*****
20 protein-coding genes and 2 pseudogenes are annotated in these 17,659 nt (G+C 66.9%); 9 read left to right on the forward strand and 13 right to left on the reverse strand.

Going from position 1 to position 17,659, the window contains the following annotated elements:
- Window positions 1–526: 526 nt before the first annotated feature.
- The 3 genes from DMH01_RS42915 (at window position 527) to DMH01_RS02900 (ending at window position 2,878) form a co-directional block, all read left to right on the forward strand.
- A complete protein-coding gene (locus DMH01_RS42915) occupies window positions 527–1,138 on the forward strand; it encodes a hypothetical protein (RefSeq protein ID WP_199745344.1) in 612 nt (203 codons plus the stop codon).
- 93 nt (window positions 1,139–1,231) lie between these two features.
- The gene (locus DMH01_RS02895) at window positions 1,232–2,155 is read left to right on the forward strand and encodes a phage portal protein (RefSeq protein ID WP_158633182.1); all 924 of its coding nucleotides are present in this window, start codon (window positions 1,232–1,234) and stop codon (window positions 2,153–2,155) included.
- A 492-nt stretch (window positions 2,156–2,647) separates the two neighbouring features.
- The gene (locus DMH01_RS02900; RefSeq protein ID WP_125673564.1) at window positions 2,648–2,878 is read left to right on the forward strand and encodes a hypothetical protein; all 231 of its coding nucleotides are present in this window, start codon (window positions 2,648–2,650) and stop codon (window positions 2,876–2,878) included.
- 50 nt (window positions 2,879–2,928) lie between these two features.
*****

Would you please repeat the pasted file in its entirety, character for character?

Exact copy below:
20 protein-coding genes and 2 pseudogenes are annotated in these 17,659 nt (G+C 66.9%); 9 read left to right on the forward strand and 13 right to left on the reverse strand.

Going from position 1 to position 17,659, the window contains the following annotated elements:
- Window positions 1–526: 526 nt before the first annotated feature.
- The 3 genes from DMH01_RS42915 (at window position 527) to DMH01_RS02900 (ending at window position 2,878) form a co-directional block, all read left to right on the forward strand.
- A complete protein-coding gene (locus DMH01_RS42915) occupies window positions 527–1,138 on the forward strand; it encodes a hypothetical protein (RefSeq protein ID WP_199745344.1) in 612 nt (203 codons plus the stop codon).
- 93 nt (window positions 1,139–1,231) lie between these two features.
- The gene (locus DMH01_RS02895) at window positions 1,232–2,155 is read left to right on the forward strand and encodes a phage portal protein (RefSeq protein ID WP_158633182.1); all 924 of its coding nucleotides are present in this window, start codon (window positions 1,232–1,234) and stop codon (window positions 2,153–2,155) included.
- A 492-nt stretch (window positions 2,156–2,647) separates the two neighbouring features.
- The gene (locus DMH01_RS02900; RefSeq protein ID WP_125673564.1) at window positions 2,648–2,878 is read left to right on the forward strand and encodes a hypothetical protein; all 231 of its coding nucleotides are present in this window, start codon (window positions 2,648–2,650) and stop codon (window positions 2,876–2,878) included.
- 50 nt (window positions 2,879–2,928) lie between these two features.